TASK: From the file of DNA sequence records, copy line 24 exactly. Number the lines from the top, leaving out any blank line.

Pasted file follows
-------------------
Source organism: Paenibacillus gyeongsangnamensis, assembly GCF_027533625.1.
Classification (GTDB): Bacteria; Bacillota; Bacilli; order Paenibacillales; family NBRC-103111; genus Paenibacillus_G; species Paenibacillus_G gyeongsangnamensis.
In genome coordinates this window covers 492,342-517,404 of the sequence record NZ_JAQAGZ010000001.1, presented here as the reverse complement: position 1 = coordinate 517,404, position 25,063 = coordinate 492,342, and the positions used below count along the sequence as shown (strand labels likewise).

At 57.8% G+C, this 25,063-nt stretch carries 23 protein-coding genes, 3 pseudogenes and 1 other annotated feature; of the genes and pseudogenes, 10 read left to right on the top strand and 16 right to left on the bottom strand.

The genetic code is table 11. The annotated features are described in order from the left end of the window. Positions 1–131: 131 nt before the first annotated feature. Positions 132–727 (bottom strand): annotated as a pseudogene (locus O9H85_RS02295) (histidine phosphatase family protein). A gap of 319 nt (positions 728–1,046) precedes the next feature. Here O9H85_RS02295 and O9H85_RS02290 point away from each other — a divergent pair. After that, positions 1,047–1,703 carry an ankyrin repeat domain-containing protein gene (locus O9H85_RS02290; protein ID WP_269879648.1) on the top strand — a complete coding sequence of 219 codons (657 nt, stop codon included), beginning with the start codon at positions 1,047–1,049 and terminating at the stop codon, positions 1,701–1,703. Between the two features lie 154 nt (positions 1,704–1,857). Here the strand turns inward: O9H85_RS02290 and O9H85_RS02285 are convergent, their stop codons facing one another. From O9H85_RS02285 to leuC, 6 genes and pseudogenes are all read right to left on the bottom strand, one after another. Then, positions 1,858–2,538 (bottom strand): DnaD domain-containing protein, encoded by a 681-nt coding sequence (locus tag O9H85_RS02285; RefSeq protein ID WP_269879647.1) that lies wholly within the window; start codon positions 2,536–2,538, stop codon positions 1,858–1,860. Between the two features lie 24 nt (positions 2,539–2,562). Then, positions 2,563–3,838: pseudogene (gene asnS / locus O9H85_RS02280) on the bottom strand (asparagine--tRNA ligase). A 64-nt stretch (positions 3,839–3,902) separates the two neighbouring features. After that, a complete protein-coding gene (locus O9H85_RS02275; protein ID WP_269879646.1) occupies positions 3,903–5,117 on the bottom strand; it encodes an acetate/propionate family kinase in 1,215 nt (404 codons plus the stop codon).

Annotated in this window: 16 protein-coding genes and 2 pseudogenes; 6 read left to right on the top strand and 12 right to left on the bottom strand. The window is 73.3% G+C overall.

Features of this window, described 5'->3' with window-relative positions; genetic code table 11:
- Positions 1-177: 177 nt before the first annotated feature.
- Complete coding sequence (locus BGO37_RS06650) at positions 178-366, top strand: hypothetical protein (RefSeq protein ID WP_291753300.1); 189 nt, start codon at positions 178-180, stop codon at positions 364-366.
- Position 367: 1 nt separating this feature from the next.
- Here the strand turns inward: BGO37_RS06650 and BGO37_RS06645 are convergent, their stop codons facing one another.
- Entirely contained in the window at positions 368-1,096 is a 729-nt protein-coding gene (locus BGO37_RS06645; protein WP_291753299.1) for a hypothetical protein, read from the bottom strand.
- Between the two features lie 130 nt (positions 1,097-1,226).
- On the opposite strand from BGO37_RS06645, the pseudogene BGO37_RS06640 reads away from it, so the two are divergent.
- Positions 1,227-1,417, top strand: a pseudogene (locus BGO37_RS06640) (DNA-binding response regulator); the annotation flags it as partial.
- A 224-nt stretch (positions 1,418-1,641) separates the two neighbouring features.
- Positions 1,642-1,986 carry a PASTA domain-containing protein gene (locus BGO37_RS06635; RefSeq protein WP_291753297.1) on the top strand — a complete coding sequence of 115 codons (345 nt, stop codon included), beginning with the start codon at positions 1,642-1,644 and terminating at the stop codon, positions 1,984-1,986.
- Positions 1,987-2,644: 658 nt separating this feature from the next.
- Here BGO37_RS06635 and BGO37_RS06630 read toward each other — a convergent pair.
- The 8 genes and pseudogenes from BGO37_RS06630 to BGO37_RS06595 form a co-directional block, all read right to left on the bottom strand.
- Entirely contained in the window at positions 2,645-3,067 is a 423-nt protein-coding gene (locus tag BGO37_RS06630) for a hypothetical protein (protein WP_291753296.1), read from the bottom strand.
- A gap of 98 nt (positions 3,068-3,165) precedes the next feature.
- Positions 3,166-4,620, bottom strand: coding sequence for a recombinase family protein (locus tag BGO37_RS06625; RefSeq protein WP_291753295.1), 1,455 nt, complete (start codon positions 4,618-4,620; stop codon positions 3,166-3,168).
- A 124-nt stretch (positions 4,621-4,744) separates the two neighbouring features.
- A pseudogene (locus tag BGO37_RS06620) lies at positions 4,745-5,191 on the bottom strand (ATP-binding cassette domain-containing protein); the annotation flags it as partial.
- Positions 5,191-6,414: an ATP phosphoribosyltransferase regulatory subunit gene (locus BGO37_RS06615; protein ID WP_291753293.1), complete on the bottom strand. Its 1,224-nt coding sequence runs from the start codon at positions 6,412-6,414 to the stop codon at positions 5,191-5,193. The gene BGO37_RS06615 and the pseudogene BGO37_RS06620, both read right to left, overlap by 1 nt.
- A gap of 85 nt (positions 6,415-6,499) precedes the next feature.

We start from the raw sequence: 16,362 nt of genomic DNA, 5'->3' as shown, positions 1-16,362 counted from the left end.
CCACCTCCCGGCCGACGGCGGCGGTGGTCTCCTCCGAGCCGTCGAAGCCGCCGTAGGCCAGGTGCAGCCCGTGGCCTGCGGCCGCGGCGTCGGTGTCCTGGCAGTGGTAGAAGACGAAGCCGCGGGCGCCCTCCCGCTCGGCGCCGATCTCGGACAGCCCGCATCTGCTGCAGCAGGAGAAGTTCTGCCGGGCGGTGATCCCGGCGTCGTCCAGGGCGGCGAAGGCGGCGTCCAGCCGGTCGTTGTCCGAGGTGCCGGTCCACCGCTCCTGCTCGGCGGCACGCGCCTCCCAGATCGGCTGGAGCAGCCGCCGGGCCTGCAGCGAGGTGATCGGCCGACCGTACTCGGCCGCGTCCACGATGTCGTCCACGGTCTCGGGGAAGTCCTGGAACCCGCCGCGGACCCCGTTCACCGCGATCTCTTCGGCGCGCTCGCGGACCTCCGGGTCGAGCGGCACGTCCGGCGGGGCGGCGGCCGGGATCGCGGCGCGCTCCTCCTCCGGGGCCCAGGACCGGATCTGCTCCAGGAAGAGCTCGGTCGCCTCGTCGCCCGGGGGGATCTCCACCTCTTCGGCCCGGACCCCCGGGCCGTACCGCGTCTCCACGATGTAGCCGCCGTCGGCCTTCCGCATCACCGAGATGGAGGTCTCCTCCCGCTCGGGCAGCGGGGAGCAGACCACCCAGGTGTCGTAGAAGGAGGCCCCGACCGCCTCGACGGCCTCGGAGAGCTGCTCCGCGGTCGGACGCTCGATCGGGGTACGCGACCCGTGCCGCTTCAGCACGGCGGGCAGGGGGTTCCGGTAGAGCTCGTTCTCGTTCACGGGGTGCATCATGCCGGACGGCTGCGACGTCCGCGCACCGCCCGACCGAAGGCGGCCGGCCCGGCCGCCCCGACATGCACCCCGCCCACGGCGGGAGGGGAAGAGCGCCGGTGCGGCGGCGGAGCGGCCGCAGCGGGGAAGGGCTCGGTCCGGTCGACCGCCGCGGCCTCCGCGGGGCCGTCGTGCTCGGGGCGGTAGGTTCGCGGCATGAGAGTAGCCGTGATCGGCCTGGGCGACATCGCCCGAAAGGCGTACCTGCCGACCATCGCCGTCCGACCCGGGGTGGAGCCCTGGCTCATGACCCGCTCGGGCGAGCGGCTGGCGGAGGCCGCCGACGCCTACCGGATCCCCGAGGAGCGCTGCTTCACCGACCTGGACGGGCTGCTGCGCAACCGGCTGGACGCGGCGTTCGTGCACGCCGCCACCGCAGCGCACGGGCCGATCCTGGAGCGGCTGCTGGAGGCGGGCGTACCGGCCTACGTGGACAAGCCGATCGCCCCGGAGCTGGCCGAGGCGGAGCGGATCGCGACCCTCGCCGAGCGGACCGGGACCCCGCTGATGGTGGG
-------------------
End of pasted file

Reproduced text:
- A 124-nt stretch (positions 4,621-4,744) separates the two neighbouring features.